The trick with rewarding for referrals is to offer your customers something that motivates them to share but won’t break the bank if it’s taken advantage of. Take a look at your cost-of-goods and profit margins, and set your advocate rewards at a level that provides value to your loyal customers, but won’t look like a cash grab to scammers.  

2. Offer points, not dollars

Creativity is a key ingredient in preventing referral fraud. Instead of offering direct dollar discounts to referral advocates, why not offer them points that can be redeemed for brand-specific rewards?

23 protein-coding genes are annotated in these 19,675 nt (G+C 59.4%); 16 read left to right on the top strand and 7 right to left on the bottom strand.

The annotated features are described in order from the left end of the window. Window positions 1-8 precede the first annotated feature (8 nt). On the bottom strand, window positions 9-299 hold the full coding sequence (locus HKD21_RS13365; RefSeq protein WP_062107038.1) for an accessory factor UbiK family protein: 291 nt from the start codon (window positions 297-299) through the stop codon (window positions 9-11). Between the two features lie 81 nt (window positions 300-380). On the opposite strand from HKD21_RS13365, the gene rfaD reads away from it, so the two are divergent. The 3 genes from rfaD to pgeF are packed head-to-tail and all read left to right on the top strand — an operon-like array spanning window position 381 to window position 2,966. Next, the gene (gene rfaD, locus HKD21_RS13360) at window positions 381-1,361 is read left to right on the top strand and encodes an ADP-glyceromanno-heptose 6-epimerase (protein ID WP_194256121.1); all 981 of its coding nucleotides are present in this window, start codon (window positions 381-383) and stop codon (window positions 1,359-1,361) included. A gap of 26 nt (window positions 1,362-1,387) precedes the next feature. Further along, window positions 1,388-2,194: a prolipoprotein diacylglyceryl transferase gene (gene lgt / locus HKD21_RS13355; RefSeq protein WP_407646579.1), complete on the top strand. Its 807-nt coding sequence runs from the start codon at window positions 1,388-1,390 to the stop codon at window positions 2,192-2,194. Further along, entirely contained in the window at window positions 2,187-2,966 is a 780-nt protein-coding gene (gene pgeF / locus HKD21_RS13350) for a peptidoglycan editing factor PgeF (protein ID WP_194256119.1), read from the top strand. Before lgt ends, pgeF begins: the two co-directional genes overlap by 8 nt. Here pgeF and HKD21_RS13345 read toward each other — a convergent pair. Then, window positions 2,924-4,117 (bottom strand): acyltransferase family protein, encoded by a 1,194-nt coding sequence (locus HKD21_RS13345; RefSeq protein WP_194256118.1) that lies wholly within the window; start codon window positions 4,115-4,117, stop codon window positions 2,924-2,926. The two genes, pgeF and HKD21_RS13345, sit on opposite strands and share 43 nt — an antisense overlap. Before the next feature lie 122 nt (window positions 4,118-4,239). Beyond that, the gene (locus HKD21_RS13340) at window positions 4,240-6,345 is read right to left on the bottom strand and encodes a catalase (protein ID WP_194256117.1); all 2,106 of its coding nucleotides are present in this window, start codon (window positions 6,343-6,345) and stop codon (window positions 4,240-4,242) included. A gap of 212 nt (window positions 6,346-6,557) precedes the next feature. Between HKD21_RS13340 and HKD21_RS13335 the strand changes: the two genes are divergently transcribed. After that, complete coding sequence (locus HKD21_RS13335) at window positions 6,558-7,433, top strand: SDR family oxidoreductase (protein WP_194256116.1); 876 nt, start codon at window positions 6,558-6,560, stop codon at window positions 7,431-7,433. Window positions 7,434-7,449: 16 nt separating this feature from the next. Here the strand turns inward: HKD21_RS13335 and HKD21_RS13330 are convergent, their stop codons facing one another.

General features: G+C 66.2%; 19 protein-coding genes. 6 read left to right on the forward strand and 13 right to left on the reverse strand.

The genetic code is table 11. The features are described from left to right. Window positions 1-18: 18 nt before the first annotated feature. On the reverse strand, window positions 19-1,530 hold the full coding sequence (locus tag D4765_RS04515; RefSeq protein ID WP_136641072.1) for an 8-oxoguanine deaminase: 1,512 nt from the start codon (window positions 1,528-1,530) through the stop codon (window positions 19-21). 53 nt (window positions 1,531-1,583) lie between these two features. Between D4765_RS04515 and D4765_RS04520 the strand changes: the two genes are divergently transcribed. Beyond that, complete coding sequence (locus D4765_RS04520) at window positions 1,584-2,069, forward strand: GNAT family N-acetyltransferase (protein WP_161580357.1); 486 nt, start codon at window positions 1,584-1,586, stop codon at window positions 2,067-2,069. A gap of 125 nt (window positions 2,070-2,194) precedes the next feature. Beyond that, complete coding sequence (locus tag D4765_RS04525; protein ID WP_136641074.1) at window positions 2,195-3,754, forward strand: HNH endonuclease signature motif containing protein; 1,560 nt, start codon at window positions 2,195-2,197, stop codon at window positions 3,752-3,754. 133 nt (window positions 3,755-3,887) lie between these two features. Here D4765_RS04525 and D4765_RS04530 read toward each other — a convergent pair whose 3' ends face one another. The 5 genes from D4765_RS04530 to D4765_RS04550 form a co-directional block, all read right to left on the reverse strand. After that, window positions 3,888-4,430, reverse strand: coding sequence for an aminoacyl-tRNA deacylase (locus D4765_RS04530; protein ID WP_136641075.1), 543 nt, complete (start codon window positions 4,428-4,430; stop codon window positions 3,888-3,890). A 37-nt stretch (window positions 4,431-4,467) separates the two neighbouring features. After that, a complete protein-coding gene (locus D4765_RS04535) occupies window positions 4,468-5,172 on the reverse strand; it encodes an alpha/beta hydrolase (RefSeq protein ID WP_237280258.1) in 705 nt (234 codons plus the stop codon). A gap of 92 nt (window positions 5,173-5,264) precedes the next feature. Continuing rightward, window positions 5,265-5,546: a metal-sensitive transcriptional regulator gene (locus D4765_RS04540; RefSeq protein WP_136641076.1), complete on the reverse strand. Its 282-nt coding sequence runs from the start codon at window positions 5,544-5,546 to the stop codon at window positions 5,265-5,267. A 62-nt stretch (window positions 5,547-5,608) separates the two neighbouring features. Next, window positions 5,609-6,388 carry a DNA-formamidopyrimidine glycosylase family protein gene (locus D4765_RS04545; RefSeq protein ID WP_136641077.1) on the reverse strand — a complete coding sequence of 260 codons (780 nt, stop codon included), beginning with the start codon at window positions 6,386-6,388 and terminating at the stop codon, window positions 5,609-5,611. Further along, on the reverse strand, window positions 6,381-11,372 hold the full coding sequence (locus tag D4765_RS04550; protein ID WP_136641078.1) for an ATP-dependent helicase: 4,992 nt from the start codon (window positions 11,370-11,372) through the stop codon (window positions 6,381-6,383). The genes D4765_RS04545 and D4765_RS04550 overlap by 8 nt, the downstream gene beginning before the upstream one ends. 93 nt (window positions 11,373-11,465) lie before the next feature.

Point rewards provide immediate value for customers who are already in your program.

This type of reward discourages swindlers from creating and cancelling an account in an effort to cash in, but still provides immediate value for loyal community members who are already participating in your rewards program.

Fraud Prevention Gaiam referral Using points as the incentive instead of dollars can even be more valuable to program members, since they can use those points towards a reward they’ve been working towards. Not only that, but unlike cash discounts, points can contribute to their progress to the next VIP tier, multiplying the value of whatever points they earn.


3. Reward purchases instead of invites